Barton MacLane was cast as Lt. Dundy, Ward Bond as Dundy’s partner, detective Tom Polhaus. Elisha Cook Jr. was cast as the gunsel Wilmer and Lee Patrick as Spade’s trusty secretary Effie Perine.

There was also a screen debut for 61-year-old, 285-pound British stage actor and veteran of Broadway, Sydney Greenstreet, as Kasper Gutman, marking the first of several films with both Bogie and Lorre. There was even room for Huston’s father, Walter Huston, as Captain Jacobi of the ill-fated ship ‘La Paloma’, who delivers the falcon to Spade’s office, only to drop dead from gunshot wounds.

The film opens with an explanation of the backstory to the black bird:

In 1539, the Knights Templar of Malta, paid tribute to Charles V of Spain, by sending him a Golden Falcon encrusted from beak to claw with rarest jewels- – – – – but pirates seized the galley carrying this priceless token and the fate of the Maltese Falcon remains a mystery to this day.

Spade and Archer are a private detective service in San Francisco. A new client, Miss Wonderly (aka Brigid O’Shaughnessy), asks Spade to track down the seducer (called Floyd Thursby) of her, as we later find out, non-existent sister, Corinne. In actuality, she wants him to trail and kill a rival hunter of a rare artifact she is tracking. Miles enters and agrees to take the case personally, and is promptly killed, and Spade is thrown into the hunt for the infamous Maltese Falcon, introduced in turn to Cairo, Gutman and co. along the way.

The film is a commentary on the greed of man, a probing character study, and the cast are equal to it, headed by the cynical Spade, whose strong code of ethics are the only thing keeping him on the level.

In part, the attention to detail from the book came from the performances of the actors. From Bogie, rolling his own cigarettes and facial tics, Lorre fiddling with his cane. Greenstreet on the other hand, does very little, but sit motionless, watching and listening. The camera spends a good deal of time focused on the person who isn’t talking, watching reactions of the listening actor.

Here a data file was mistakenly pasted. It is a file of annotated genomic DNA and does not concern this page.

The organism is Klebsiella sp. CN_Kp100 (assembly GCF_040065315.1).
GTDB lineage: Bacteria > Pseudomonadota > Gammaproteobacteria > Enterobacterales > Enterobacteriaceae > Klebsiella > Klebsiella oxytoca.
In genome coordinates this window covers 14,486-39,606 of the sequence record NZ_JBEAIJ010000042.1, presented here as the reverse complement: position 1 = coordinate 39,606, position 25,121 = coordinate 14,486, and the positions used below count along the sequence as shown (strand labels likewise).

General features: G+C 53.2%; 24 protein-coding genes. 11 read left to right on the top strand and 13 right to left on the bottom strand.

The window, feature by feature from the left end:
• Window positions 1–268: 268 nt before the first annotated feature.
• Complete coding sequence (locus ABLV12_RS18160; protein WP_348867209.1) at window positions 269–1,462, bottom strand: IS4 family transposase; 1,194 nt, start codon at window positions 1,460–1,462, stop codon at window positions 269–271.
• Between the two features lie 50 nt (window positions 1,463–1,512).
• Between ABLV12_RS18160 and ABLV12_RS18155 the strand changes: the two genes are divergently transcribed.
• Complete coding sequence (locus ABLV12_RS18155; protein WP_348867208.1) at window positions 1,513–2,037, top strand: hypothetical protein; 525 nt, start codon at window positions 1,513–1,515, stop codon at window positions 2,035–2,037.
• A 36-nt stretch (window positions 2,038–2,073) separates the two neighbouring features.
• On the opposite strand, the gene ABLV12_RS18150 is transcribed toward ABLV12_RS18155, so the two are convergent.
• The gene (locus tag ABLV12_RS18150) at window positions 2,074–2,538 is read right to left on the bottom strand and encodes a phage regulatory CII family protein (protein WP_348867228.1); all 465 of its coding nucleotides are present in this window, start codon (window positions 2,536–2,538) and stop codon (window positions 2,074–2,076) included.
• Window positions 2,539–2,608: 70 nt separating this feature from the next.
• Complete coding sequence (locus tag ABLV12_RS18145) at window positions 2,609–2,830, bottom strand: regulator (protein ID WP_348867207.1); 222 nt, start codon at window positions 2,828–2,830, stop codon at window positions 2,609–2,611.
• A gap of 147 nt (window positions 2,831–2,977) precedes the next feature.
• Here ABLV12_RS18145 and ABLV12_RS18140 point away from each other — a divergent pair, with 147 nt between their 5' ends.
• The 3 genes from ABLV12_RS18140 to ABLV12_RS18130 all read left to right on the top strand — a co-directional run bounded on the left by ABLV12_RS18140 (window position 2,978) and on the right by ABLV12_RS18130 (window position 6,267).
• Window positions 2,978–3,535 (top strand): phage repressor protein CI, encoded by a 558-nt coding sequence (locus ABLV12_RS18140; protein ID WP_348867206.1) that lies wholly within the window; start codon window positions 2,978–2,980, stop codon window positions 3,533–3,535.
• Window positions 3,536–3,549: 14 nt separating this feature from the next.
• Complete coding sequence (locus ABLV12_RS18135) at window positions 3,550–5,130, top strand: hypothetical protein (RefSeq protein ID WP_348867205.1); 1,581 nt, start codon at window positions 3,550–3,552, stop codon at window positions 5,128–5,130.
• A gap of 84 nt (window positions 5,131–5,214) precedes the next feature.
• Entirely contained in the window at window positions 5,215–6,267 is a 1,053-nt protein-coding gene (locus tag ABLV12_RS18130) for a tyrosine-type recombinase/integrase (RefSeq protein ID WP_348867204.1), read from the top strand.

Spade is rightly cautious, and distrusts words, both verbal and written; he is also wary of the detectives Dundy and Polhaus, keeping them at arm’s length with a mixture of respect and distrust.

Ultimately though, Spade’s greatest nemesis is himself.

He set out to avenge his partner’s death, and he achieves just that, but only just, as his own greed for the black bird spills over, and when he finally gets the bird, brought in by captain Jacobi, he squeezes Effie’s arm, not noticing even when she tells him ‘you’re hurting me’, and again at the climax where he along with Brigid, Cairo, and Gutman lustily unwrap the prized item in his apartment.

His weakness for Bridgit almost convinces him to sink to her level, but he finds a higher duty, as he explains to her, “when a man’s partner is killed, he’s supposed to do something about it.”

He’s supposed to; it does not mean he necessarily wants to.

He sees through Brigid’s various masks of innocence and vulnerability and sees in her what she really is: a compulsive liar, yet he still allows himself to fall for her, with it only being his code that saves him. In Brigid, as in the Falcon, she is a false prize.